Former WHA and NHL defenseman Kim Clackson remembers the glory days of the Winnipeg Jets, and playing with Bobby Hull.
Status: Former NHL and WHA defenseman from 1975-1981 for Indianapolis Racers, Winnipeg Jets, Pittsburgh Penguin, Quebec Nordiques and Toronto Maple Leafs. Currently is a Senior Vice President for CBRE Real Estate in Pittsburgh.
Ht: 5-10 Wt: 195
DOB: February 13, 1955 In: Saskatoon, Sask.
First Hockey Memory: “I remember some long, cold days in Saskatoon. I remember skating when I was four or five and I kept falling down on the ice and hitting my head with no helmet, just a toque, which was all I had rolled up for a shock absorber.” Should have known then, it was just the start of things to come.
Hockey Inspirations: “When I was growing up Gordie Howe, who was from Saskatchewan, came to the local Eaton’s department store to sign autographs. I was twelve or thirteen and I took the bus downtown and I got the autograph from Gordie Howe. I never got another autograph again until I was playing with Indianapolis in the WHA. At the end of the year I got the guys on the team to sign a stick. We had a really good team. Pat Stapleton was my defense partner. Davie Keon was a mentor, Darryl Maggs, Al Karlander, and Andy Brown in goal, with Jacques Demers as our coach. The next time I met Gordie was when I went to the Gordie Howe Hockey School for two years. Then worked at the Gordie Howe Hockey School every year then on, as the name was changed to Gary Peter’s Eddy Van Impe and Gerry Ehman Pro Hockey School. First time I played against Gordie was when I was playing for WCHL Junior All Stars against Team Canada in 1974. I played against him that game in Saskatoon, as Gordie played with his sons Mark and Marty. I hit Marty on the blueline then hit Mark in the corner, pick the puck to get it out of our end then the play got whistled down just before Gordie was going to show me his elbow. He said ‘Pow Kid’, the fans loved it and they broke out in a roar of laughter, Gordie skate away with a smile, sometimes whistles are good things.”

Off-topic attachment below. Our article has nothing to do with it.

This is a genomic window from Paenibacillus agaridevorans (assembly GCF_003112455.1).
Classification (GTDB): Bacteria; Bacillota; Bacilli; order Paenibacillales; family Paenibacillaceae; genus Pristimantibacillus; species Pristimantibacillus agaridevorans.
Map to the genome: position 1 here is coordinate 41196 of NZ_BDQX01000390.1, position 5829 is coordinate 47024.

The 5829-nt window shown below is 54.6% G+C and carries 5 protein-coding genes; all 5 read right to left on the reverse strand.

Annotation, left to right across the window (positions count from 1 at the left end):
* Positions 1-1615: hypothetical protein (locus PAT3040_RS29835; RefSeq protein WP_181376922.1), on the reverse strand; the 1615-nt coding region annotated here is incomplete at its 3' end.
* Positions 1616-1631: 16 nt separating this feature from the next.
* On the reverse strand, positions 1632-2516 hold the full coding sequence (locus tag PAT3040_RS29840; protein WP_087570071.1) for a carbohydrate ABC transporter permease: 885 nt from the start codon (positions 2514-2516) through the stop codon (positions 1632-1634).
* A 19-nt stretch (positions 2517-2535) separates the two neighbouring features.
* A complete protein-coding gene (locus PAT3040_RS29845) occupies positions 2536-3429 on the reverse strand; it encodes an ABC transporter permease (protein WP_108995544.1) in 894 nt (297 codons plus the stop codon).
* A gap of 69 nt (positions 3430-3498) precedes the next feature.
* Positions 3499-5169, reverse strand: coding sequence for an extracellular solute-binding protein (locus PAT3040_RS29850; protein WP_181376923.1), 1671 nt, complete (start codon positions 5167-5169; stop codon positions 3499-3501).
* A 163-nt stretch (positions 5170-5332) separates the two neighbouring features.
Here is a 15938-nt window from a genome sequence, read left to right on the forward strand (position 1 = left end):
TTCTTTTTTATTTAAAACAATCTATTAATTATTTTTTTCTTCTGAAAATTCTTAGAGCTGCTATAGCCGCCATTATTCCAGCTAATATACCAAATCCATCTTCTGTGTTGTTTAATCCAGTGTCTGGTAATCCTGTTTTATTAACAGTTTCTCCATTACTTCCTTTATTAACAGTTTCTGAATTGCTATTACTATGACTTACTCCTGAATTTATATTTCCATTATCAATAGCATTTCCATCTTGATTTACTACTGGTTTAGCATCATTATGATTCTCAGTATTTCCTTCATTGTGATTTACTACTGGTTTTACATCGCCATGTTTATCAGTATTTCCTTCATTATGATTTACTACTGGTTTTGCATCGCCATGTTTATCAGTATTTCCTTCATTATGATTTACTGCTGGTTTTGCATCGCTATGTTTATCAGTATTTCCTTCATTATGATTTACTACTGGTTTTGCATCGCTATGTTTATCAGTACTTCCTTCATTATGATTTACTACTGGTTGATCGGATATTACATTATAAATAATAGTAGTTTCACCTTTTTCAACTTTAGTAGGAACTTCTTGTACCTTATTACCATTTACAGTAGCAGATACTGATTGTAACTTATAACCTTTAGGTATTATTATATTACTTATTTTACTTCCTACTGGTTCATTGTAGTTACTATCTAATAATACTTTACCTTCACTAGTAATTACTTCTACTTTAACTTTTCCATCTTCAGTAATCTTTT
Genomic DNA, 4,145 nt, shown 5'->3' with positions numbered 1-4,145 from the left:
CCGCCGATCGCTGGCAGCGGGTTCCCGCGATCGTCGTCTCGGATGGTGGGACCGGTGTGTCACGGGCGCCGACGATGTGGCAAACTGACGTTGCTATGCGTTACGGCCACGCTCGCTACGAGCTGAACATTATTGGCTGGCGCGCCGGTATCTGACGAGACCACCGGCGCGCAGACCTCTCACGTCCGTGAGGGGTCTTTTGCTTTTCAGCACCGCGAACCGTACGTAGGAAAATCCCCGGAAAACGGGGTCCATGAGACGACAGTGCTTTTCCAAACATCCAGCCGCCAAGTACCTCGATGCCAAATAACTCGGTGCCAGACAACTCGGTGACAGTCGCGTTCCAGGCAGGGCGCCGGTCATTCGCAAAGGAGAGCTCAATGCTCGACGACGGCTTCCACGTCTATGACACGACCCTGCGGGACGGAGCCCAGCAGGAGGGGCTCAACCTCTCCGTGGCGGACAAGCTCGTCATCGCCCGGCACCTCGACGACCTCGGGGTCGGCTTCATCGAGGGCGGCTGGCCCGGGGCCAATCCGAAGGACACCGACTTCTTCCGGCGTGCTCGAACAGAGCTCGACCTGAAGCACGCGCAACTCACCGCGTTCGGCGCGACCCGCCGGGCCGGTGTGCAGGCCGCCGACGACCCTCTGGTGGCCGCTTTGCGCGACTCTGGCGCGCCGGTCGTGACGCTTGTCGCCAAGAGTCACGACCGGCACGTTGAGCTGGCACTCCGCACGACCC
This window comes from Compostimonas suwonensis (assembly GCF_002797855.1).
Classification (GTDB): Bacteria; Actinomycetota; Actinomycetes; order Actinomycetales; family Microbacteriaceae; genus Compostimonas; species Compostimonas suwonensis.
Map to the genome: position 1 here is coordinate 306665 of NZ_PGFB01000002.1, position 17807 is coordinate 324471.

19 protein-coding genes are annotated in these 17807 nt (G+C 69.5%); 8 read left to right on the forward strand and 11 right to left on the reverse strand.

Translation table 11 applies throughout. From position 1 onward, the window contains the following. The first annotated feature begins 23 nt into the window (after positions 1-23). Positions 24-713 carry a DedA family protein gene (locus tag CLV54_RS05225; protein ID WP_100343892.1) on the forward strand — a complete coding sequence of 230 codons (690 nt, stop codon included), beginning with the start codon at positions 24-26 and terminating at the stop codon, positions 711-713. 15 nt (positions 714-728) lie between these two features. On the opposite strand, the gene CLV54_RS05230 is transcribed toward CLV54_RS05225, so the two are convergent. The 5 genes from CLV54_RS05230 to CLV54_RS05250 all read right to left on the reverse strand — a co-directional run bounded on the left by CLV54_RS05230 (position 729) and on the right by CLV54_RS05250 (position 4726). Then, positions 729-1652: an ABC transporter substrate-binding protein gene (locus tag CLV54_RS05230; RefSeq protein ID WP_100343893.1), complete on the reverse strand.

Greatest Career Moment: “Winning the Avco Cup – my second Avco Cup with Winnipeg. It was destined to be won by Edmonton, as John Ferguson, Winnipeg’s GM hired Tom McVie late in the year as the team really banded together at the end of the year and won the Cup. We took it away from Gretzky and the Edmonton Oilers. It was fun shaking Glen Sather and the Oilers hands after the Cup win.” My First Avco Cup, we had Anders Hedberg, Ulf Nilsson and Bobby Hull on a line together – that was one of the best lines in hockey. I was playing on that line as one of the defensemen and I was just mesmerized sometimes watching what they did. Just poetry in motion.”
Most Painful Moment: “It was in junior hockey. Last year in Victoria. I was captain. We were going for the Memorial Cup. Right after the trade deadline, our No. 1 goalie just decided to quit. That really left a hole on our team. We lost to New Westminster in the sixth game in the semi-finals. We lost 8-6 though we out-shot them something like 48-18. We had a really good team with Curt Fraser, Al Hill, Gordie Roberts, Peter Morris, Mel Bridgeman and Rick Lapointe.”
Favorite Uniforms: “I always liked Toronto. As a kid I always wanted to be a Maple Leaf. Chicago’s sweater is one of the prettiest. Montreal’s has so much tradition, so much character.”
Favorite Rinks To Play: “I liked playing in Montreal – the pomp and the majesty. The only rink you went in that the ushers wore white gloves. Before the game they polished the glass. The glass in the Montreal Forum was absolutely perfect. I loved how they did the presentation. Quebec was also a good place. I loved playing in Boston. Every rink you played in in those days was different.”